WHEN LUMINAIRES COMMUNICATE WITH ONE ANOTHER – TELECOMMUNICATION TAKES NEW ROADS.
Interview mit Hendrik Grempe, Head of Property Management Vodafone, Düsseldorf.
Vodafone Deutschland created space for 5000 employees on a gigantic floor area of 86,000 square metres in its new company headquarters. The campus stands for communication, creativity and lots of free space for the employees. It was therefore all the more important to take new roads in the lighting of the open-space office.
Why was communication technology so important to you when planning the lighting design?
With free-standing luminaires, solutions that apply only to individual workstations lead to strong contrasts in brightness in the space. This hard bright-dark contrast is very dissatisfying and
fatiguing from an ergonomic perspective. We wanted to avoid this problem in the least complicated way possible.
What were the needs that made you opt for the ALONE at WORK® technology? Personnel needs (e.g. flexible work shifts) or spatial concerns (e.g. open space office design)?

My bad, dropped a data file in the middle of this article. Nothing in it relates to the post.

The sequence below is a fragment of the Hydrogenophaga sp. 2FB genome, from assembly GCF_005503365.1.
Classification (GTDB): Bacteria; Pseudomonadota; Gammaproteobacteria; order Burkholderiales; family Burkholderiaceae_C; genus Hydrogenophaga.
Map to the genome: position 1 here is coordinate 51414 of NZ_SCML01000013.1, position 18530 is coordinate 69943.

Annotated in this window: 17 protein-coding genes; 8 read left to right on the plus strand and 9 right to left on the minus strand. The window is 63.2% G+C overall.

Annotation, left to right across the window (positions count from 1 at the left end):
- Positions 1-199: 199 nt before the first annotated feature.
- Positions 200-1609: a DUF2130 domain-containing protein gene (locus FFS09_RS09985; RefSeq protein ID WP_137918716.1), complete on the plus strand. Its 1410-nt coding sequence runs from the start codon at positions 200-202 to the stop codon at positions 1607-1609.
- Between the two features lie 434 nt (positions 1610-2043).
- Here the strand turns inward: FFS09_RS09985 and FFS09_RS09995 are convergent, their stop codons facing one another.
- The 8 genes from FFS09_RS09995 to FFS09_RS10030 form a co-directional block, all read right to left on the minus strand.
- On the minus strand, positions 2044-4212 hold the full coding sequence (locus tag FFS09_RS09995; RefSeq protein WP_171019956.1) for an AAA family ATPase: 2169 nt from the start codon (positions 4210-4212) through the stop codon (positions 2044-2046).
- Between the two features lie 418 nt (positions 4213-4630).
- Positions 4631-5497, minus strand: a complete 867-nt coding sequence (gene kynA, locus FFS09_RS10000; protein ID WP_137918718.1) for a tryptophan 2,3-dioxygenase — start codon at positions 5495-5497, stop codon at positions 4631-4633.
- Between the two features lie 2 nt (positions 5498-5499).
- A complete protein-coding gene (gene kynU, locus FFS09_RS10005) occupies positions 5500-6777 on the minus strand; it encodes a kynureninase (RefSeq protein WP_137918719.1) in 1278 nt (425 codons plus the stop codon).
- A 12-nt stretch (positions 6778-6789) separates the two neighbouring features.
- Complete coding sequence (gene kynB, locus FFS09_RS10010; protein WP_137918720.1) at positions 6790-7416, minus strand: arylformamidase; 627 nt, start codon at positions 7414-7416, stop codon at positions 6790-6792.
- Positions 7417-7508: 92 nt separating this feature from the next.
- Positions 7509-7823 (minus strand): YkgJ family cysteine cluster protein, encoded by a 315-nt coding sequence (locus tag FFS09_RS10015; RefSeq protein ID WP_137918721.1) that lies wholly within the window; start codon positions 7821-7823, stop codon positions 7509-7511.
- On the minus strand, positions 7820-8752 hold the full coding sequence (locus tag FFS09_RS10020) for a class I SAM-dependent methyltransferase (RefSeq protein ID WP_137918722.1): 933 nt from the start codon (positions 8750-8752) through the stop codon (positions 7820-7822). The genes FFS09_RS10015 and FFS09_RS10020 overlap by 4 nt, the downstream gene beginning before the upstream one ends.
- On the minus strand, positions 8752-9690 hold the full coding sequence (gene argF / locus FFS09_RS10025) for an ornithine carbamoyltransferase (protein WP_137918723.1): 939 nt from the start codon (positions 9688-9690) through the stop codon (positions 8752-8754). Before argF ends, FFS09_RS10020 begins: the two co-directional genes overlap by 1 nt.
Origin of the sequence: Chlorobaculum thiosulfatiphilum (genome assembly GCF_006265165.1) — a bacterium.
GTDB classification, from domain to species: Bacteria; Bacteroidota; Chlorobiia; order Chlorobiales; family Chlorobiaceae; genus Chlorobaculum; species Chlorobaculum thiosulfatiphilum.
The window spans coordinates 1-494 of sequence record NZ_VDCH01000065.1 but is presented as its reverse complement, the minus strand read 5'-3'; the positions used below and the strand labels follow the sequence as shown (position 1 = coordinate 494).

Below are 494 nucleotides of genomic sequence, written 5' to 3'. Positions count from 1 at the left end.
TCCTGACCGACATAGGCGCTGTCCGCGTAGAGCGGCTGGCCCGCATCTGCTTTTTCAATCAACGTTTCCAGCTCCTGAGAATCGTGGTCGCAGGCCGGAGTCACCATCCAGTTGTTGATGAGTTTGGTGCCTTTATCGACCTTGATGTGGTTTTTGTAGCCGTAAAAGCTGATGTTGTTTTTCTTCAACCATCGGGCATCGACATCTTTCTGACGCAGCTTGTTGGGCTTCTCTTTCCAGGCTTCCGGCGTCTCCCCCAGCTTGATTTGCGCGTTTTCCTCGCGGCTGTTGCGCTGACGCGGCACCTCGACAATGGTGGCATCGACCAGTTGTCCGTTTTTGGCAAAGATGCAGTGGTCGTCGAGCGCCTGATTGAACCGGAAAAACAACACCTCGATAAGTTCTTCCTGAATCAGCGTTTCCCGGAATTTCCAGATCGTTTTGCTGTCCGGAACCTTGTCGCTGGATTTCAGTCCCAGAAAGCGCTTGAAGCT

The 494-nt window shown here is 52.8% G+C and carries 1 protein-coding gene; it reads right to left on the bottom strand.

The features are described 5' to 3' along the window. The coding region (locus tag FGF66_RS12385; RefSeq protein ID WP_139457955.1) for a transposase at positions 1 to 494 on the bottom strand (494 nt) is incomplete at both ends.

We wanted a highly flexible open space lighting concept using only mobile free-standing luminaires. Moreover, we wanted to comply with all standards for occupational health and safety.
We worked with Regent to develop a customised ALONE at WORK solution for the Vodafone campus project.
Which were the special challenges in terms of communication technology for this project?
With Vodafone there are, with just a few exceptions, almost no fixed assignments for workstations. We work 24/7 with large fluctuations in the workstation occupancy. So we needed a lighting concept that adapted as simply as possible to both personnel presence and daylight.
Why did you opt for ALONE at WORK in the end?
ALONE at WORK makes it easy to change and reorganise the luminaires in the room without costly and tedious programming.
How did ALONE at WORK differ from the competitors’ offers?
The luminaires communicate via an opto-electronic connection rather than radio waves, so it’s a completely non-hazardous.